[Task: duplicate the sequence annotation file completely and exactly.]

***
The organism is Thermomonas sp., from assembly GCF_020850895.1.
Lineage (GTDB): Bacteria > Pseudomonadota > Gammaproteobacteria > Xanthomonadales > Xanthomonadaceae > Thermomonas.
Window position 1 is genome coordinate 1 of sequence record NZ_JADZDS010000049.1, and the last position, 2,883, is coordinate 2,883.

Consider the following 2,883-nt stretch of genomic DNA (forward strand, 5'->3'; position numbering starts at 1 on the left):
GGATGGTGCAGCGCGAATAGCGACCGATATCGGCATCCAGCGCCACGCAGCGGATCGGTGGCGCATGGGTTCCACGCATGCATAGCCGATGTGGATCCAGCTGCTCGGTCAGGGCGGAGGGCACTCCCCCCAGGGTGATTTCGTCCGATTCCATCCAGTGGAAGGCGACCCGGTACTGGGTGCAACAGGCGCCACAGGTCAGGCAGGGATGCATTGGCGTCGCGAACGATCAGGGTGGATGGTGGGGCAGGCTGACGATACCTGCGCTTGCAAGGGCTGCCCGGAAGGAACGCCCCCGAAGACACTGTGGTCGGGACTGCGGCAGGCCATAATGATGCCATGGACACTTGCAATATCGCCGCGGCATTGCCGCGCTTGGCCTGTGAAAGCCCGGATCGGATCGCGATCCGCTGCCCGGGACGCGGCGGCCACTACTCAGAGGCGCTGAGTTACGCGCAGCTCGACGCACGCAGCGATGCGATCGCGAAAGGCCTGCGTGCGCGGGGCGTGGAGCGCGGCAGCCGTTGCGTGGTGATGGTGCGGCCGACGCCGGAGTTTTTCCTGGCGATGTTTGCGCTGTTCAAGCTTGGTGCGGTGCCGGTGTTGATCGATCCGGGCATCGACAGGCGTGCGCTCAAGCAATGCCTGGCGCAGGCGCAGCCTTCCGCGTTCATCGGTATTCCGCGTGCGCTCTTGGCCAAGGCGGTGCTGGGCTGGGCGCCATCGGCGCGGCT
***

The organism is Thermomonas sp., from assembly GCF_020850895.1.
Lineage (GTDB): Bacteria > Pseudomonadota > Gammaproteobacteria > Xanthomonadales > Xanthomonadaceae > Thermomonas.
Window position 1 is genome coordinate 1 of sequence record NZ_JADZDS010000049.1, and the last position, 2,883, is coordinate 2,883.

Consider the following 2,883-nt stretch of genomic DNA (forward strand, 5'->3'; position numbering starts at 1 on the left):
GGATGGTGCAGCGCGAATAGCGACCGATATCGGCATCCAGCGCCACGCAGCGGATCGGTGGCGCATGGGTTCCACGCATGCATAGCCGATGTGGATCCAGCTGCTCGGTCAGGGCGGAGGGCACTCCCCCCAGGGTGATTTCGTCCGATTCCATCCAGTGGAAGGCGACCCGGTACTGGGTGCAACAGGCGCCACAGGTCAGGCAGGGATGCATTGGCGTCGCGAACGATCAGGGTGGATGGTGGGGCAGGCTGACGATACCTGCGCTTGCAAGGGCTGCCCGGAAGGAACGCCCCCGAAGACACTGTGGTCGGGACTGCGGCAGGCCATAATGATGCCATGGACACTTGCAATATCGCCGCGGCATTGCCGCGCTTGGCCTGTGAAAGCCCGGATCGGATCGCGATCCGCTGCCCGGGACGCGGCGGCCACTACTCAGAGGCGCTGAGTTACGCGCAGCTCGACGCACGCAGCGATGCGATCGCGAAAGGCCTGCGTGCGCGGGGCGTGGAGCGCGGCAGCCGTTGCGTGGTGATGGTGCGGCCGACGCCGGAGTTTTTCCTGGCGATGTTTGCGCTGTTCAAGCTTGGTGCGGTGCCGGTGTTGATCGATCCGGGCATCGACAGGCGTGCGCTCAAGCAATGCCTGGCGCAGGCGCAGCCTTCCGCGTTCATCGGTATTCCGCGTGCGCTCTTGGCCAAGGCGGTGCTGGGCTGGGCGCCATCGGCGCGGCT